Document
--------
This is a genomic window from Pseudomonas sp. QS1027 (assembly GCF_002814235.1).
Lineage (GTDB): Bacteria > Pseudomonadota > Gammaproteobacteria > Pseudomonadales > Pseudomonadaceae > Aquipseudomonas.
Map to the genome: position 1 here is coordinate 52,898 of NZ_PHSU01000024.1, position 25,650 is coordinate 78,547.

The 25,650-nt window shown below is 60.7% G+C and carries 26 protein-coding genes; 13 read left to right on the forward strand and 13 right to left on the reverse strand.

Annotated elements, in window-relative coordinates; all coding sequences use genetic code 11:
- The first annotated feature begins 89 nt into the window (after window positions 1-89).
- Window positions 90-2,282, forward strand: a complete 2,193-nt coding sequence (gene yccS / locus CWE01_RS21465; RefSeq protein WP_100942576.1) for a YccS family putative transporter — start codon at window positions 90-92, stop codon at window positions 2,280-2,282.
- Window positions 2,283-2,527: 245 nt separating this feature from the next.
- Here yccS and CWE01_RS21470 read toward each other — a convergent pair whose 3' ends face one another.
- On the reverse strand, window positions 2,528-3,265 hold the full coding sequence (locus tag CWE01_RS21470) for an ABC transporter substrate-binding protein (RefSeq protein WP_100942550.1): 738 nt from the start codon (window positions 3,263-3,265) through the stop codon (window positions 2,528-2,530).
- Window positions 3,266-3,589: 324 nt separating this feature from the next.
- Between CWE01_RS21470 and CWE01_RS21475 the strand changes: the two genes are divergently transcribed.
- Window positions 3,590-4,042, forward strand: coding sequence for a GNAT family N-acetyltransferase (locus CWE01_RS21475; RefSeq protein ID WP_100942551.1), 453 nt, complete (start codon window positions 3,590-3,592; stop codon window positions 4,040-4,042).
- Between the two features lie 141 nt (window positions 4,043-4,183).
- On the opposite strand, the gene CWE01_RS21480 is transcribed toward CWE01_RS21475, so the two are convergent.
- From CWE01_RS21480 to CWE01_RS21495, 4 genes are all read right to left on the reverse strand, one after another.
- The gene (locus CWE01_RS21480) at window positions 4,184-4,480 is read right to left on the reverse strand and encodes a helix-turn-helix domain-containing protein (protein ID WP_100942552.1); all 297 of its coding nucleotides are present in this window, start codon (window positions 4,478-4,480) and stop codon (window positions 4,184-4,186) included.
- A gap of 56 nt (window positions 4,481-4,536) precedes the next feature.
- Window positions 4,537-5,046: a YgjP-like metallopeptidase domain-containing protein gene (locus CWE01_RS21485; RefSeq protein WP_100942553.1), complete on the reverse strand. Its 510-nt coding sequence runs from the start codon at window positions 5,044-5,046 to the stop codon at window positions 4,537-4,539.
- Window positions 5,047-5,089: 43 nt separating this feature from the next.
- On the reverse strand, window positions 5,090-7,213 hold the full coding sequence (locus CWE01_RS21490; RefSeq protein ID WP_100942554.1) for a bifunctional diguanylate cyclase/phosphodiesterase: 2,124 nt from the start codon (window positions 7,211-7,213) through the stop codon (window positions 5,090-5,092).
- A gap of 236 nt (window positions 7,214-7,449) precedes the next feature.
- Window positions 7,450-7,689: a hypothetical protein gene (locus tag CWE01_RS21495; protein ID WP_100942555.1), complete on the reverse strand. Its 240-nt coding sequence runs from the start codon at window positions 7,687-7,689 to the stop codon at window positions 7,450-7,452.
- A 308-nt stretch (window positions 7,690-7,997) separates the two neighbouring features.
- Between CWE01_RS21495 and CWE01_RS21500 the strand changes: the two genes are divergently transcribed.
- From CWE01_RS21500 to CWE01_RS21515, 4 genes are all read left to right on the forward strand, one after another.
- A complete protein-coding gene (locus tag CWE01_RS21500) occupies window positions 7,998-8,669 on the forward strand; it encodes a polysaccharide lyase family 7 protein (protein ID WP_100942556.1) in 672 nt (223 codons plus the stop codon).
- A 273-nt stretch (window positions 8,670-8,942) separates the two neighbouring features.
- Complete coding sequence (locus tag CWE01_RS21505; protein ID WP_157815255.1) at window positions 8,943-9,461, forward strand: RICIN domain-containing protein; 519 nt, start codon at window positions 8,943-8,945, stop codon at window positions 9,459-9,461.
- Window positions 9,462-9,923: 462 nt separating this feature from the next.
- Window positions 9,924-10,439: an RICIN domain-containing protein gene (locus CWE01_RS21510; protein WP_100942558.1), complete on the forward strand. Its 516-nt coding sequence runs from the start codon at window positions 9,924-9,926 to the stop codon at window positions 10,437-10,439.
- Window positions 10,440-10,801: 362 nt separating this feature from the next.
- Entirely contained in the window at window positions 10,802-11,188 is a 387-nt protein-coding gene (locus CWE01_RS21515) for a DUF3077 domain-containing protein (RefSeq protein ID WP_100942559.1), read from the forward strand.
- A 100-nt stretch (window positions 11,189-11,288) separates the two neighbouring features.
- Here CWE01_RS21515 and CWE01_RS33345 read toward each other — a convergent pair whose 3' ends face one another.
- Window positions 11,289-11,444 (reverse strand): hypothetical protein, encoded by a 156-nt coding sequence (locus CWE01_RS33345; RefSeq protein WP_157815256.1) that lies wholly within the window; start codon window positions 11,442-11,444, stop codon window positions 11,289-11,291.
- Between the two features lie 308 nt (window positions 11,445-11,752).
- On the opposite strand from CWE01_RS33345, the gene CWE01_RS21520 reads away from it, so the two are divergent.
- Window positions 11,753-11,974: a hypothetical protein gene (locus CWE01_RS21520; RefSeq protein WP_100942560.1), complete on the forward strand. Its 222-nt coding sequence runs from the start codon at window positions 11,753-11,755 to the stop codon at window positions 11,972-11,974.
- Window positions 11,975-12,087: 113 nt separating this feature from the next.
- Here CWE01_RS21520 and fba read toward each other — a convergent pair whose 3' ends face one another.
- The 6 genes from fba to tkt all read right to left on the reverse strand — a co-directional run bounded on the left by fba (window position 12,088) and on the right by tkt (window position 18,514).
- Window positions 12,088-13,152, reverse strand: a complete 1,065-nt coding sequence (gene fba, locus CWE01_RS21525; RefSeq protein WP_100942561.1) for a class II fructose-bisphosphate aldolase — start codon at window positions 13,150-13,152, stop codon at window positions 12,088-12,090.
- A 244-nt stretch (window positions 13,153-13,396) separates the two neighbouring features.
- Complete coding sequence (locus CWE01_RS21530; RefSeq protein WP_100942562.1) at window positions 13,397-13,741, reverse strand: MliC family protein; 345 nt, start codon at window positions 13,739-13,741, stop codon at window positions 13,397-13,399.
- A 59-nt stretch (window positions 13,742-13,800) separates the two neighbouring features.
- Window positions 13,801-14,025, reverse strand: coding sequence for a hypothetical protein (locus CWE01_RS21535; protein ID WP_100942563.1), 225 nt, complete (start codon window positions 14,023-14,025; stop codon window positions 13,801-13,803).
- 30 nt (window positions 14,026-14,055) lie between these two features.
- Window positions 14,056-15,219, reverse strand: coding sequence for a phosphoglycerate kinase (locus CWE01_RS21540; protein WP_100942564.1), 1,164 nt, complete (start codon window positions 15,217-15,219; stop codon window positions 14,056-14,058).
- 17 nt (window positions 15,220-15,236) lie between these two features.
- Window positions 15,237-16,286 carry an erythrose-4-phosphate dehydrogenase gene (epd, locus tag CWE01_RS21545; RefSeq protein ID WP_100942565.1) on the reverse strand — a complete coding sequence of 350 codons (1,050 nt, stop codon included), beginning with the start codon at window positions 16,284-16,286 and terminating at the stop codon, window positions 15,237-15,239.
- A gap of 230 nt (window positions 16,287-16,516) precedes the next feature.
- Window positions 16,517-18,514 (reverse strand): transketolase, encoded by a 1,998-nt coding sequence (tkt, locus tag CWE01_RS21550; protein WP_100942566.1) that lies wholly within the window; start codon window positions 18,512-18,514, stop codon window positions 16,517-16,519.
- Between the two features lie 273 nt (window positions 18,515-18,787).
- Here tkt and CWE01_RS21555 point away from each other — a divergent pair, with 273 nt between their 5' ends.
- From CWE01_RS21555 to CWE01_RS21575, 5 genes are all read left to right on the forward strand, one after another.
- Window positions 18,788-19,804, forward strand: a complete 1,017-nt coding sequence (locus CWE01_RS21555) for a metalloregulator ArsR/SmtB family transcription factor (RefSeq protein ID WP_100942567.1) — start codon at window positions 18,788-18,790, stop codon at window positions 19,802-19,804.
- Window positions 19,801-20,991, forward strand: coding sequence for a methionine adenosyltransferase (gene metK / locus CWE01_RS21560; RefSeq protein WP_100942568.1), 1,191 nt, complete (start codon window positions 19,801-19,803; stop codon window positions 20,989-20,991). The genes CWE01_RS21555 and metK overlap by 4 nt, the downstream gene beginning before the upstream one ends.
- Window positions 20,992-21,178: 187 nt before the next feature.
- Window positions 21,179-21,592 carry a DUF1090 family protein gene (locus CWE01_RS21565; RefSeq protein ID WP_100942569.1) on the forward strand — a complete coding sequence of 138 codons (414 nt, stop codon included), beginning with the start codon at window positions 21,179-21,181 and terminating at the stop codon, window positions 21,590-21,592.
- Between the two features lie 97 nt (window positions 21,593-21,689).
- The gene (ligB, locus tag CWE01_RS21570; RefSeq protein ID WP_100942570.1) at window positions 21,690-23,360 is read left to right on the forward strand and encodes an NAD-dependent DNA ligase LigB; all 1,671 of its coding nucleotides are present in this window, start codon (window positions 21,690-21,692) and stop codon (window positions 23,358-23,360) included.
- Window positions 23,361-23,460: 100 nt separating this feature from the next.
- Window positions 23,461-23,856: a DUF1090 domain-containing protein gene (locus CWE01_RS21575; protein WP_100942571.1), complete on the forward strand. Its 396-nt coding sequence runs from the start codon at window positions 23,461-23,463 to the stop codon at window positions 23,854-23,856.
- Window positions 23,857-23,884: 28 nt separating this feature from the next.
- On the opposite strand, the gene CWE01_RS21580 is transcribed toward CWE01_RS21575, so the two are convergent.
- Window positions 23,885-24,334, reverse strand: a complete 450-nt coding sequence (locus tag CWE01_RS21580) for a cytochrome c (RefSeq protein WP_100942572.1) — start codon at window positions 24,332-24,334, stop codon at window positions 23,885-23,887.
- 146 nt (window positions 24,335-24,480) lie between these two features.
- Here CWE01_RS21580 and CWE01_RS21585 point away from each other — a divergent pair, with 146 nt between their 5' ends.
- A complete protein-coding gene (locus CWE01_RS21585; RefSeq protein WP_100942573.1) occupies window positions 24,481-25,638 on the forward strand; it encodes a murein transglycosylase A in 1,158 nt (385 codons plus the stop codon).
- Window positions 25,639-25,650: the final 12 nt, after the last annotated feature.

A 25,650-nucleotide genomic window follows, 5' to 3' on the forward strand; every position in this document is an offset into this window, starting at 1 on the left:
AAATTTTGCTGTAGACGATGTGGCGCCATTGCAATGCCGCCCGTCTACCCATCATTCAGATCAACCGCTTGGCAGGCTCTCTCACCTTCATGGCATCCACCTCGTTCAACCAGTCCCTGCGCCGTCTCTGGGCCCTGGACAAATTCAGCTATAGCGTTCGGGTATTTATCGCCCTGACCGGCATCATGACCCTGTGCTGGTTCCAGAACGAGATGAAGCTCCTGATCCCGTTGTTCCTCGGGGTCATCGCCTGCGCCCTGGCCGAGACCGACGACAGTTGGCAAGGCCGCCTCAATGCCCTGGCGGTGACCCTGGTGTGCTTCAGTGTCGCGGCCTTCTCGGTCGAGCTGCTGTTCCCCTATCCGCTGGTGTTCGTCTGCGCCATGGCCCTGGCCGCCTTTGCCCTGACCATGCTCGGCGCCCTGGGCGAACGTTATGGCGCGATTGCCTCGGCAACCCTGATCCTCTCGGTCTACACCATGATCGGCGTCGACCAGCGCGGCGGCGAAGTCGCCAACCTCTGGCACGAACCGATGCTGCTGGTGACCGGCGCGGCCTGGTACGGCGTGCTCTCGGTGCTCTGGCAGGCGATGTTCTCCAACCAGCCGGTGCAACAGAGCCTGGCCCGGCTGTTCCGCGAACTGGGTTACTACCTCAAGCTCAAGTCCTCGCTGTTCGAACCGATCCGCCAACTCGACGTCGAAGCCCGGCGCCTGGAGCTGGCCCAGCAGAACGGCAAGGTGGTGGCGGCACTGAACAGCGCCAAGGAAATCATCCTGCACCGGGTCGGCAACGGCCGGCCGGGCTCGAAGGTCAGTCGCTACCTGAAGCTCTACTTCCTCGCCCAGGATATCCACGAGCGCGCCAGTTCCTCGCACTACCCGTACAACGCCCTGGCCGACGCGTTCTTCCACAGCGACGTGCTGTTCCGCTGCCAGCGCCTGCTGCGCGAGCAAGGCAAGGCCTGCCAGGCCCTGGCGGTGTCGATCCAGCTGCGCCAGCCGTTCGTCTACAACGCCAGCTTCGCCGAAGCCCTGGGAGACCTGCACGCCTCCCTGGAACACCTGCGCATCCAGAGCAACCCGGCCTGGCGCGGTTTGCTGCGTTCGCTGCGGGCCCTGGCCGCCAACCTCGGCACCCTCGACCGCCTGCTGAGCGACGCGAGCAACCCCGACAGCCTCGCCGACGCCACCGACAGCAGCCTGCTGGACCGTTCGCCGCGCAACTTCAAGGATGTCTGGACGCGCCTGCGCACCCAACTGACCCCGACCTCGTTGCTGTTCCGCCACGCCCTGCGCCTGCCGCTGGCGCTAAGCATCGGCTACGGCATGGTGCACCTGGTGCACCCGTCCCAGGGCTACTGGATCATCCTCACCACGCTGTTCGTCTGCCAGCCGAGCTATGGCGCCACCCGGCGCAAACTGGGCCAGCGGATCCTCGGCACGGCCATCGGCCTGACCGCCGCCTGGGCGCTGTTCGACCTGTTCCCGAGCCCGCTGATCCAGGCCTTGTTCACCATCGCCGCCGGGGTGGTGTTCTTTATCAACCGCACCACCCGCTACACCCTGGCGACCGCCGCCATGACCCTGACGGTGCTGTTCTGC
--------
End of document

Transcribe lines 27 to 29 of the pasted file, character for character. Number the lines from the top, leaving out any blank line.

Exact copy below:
- A complete protein-coding gene (locus tag CWE01_RS21500) occupies window positions 7,998-8,669 on the forward strand; it encodes a polysaccharide lyase family 7 protein (protein ID WP_100942556.1) in 672 nt (223 codons plus the stop codon).
- A 273-nt stretch (window positions 8,670-8,942) separates the two neighbouring features.
- Complete coding sequence (locus tag CWE01_RS21505; protein ID WP_157815255.1) at window positions 8,943-9,461, forward strand: RICIN domain-containing protein; 519 nt, start codon at window positions 8,943-8,945, stop codon at window positions 9,459-9,461.